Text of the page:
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Talking agronomy with Andrew Roy: Battling the beetle; at war with the wind

Despite unsettled weather towards the end of harvest, we have had an exceptionally early finish to combining here in the North East.

Followed by another dry period and strong winds, we are now looking for rain to help establish the new crop and aid cultivation, especially in the south of my region.

 

We are still in the heat of battle against flea beetle on the establishing OSR crop. Sadly, in some areas this battle has been lost, with several growers resorting to re-drilling. For us, the main period of migration seemed to happen around August 26, with crops that emerged around this time the worst-affected. Conversely, the ultra-early drilled crops got away well under adequate moisture and showed little of the tell tale ‘shot-holing’ associated with this pest.

 

Further north into Northumberland, flea beetle pressure has been lower and with more rainfall, crops there are getting away. Where damage is evident we have been spraying pyrethroids but, I must say, it is not a very satisfying job. Personally, I think a good measure of rain could offer more benefits at the moment. All of the cultural things we do seem to have greater effect on flea beetle control than insecticides (a parallel to black-grass control, perhaps?). With that in mind, I think it’s wise to focus on preserving soil moisture for rapid emergence, using seedbed N&P, picking the right variety and hoping for rain.

 

The dry summer did wonders for soil structure, making land work easy so far. With the ground deeply cracked by the heat, it’s been a good year for working off the top and with such ideal cultivation conditions, there was no holding back. Wheat drilling started early-September into fantastic, moist seedbeds and some of these crops are thriving without the need for a slug pellet.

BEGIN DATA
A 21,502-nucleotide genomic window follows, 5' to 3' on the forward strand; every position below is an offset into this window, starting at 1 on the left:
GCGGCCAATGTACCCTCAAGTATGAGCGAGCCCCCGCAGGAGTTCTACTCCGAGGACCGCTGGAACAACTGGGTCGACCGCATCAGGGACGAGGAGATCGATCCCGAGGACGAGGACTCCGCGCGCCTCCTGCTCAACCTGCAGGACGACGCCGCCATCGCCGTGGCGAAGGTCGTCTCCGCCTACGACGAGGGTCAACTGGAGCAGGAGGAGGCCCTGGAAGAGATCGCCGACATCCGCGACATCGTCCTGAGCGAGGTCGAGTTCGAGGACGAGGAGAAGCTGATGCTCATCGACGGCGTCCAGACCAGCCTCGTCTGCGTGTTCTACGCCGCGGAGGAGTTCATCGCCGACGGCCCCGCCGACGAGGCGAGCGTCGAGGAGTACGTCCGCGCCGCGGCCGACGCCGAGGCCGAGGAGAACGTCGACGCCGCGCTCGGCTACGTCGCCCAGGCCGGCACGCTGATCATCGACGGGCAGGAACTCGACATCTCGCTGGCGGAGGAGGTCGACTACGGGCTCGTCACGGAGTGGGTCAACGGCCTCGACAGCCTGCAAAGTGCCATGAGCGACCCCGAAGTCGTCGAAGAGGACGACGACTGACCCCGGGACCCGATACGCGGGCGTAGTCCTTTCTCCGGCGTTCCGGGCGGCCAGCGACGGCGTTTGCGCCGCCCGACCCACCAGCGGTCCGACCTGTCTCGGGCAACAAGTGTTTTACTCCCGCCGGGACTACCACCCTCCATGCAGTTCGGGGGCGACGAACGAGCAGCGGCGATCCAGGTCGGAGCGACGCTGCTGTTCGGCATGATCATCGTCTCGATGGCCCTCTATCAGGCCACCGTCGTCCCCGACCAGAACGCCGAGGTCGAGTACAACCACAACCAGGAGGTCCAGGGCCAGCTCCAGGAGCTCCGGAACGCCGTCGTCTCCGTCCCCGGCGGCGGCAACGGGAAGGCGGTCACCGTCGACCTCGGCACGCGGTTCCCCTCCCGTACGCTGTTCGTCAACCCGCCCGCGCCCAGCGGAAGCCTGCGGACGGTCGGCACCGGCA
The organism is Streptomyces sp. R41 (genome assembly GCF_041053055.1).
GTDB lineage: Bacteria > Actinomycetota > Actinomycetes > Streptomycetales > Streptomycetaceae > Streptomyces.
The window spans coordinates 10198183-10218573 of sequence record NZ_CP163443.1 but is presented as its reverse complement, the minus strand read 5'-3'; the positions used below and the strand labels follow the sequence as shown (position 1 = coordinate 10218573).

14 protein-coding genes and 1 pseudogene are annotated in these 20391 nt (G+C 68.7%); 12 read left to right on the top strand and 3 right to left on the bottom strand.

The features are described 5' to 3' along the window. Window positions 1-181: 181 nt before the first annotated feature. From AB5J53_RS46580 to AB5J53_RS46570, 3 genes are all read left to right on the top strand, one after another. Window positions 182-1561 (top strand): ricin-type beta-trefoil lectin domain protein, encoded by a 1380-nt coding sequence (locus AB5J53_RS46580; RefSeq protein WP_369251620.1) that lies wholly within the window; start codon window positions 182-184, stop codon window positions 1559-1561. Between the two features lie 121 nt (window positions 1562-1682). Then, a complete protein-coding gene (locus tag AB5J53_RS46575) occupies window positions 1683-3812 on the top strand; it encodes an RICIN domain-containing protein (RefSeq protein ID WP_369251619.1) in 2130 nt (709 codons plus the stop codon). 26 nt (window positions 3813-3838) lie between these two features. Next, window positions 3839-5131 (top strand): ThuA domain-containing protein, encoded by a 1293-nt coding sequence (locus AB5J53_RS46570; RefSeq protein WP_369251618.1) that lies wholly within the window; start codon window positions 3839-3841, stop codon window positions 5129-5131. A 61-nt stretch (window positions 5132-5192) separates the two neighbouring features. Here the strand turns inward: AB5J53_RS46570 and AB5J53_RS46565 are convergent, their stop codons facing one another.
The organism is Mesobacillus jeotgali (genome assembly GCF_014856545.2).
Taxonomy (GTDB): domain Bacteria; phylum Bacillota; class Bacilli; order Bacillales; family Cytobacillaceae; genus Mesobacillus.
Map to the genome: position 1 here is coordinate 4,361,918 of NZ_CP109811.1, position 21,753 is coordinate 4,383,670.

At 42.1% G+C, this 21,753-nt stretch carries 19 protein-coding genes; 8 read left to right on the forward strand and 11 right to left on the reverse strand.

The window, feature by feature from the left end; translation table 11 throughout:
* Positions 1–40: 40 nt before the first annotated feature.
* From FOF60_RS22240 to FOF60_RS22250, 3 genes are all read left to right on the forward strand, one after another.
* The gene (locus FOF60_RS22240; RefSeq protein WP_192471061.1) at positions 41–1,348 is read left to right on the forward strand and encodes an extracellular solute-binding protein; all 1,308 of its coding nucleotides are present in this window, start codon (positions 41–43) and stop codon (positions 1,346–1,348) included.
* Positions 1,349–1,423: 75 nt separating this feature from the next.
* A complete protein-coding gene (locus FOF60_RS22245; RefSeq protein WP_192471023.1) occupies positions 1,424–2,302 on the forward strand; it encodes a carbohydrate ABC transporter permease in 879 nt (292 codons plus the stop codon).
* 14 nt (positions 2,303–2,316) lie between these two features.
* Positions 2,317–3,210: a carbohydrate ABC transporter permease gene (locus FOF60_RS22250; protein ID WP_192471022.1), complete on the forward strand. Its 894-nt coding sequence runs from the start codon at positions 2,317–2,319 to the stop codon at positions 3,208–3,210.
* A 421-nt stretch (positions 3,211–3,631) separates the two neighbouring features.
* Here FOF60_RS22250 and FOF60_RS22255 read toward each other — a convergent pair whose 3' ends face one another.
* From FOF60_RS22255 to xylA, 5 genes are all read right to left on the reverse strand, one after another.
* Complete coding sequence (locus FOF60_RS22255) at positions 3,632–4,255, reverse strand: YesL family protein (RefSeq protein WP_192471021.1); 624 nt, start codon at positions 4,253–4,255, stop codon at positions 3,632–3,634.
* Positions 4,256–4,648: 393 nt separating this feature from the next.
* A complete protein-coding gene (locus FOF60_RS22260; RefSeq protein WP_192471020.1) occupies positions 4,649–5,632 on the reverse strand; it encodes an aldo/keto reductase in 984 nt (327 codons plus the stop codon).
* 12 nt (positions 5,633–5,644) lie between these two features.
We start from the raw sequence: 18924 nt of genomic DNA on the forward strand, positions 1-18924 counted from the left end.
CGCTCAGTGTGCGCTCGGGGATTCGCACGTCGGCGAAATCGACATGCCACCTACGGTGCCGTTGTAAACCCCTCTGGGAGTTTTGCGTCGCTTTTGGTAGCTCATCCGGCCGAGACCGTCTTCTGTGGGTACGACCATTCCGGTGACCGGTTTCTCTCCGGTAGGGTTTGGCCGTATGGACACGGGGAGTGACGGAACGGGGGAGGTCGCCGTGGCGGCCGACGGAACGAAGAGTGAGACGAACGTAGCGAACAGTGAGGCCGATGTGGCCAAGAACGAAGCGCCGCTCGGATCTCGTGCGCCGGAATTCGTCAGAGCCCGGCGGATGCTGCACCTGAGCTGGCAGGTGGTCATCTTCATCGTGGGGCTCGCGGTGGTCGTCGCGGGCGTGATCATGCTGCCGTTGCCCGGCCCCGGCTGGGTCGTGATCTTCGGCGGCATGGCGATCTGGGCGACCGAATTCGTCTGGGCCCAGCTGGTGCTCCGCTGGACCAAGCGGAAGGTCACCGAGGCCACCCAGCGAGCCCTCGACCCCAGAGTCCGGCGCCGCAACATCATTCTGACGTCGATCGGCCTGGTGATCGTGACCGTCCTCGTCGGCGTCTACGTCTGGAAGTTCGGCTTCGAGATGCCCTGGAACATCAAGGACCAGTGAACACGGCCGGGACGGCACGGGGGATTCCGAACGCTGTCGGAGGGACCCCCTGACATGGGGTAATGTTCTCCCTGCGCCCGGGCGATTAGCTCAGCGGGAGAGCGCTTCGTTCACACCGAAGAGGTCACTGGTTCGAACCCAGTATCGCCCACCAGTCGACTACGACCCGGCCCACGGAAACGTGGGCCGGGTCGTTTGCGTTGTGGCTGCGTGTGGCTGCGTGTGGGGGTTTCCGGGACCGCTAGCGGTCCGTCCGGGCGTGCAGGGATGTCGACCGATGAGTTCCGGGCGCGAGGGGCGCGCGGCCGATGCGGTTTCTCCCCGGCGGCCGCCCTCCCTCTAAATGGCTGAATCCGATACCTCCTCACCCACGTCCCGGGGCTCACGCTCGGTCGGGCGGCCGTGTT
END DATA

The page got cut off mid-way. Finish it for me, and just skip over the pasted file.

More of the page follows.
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Rapid drying

 

However, the wind has frustrated our attempts to apply pre-em herbicides. Over the last ten days, land has dried rapidly and some growers are waiting for rain before progressing cultivation. I’m trying to hold people off the worst black-grass and ryegrass land, as drilling this into dry seedbeds is asking for trouble. The residual herbicide actives for these weeds need moisture to get going and achieve the necessary results. We must also consider that the half-life of both flufenacet and prosulfacarb is relatively short and drilling into warm soils shortens it further. In many cases, control of these two weeds is totally reliant on residual chemistry. While most growers I talk to agree with the above, holding them off is often another story. I have too many memories of autumn working windows cut short by heavy rain.

 

We are seeing a slight increase in the barley area following a good harvest, better crop values and strong demand for straw. High yielding feed types dominate in this area and I’d say Orwell is proving the most popular two-row alongside the hybrids; Bazooka, Belfry and Belmont. The majority of people still plough for barley, mainly for the control of volunteer wheat and brome. With an early harvest and good early moisture, effective stale seedbeds have allowed a significant area of barley to be established by non-inversion tillage. Time will tell whether we will get away with this but, certainly from a soil perspective, it looks right. As with wheat, the pre-em herbicide mix is a vital component of grass weed control, with triallate brought in to help on our worst fields.

 

Another crop showing steady growth is winter oats. It offers a fairly low-risk break crop and good output but it’s important to consider its placement as the lack of effective grass-weed control can be an issue.

 

We were also hoping to utilise winter beans as a break crop and as a tool to control resistant ryegrass and black-grass. However, it looks like seed is as plentiful as hens’ teeth following the summer heatwave.

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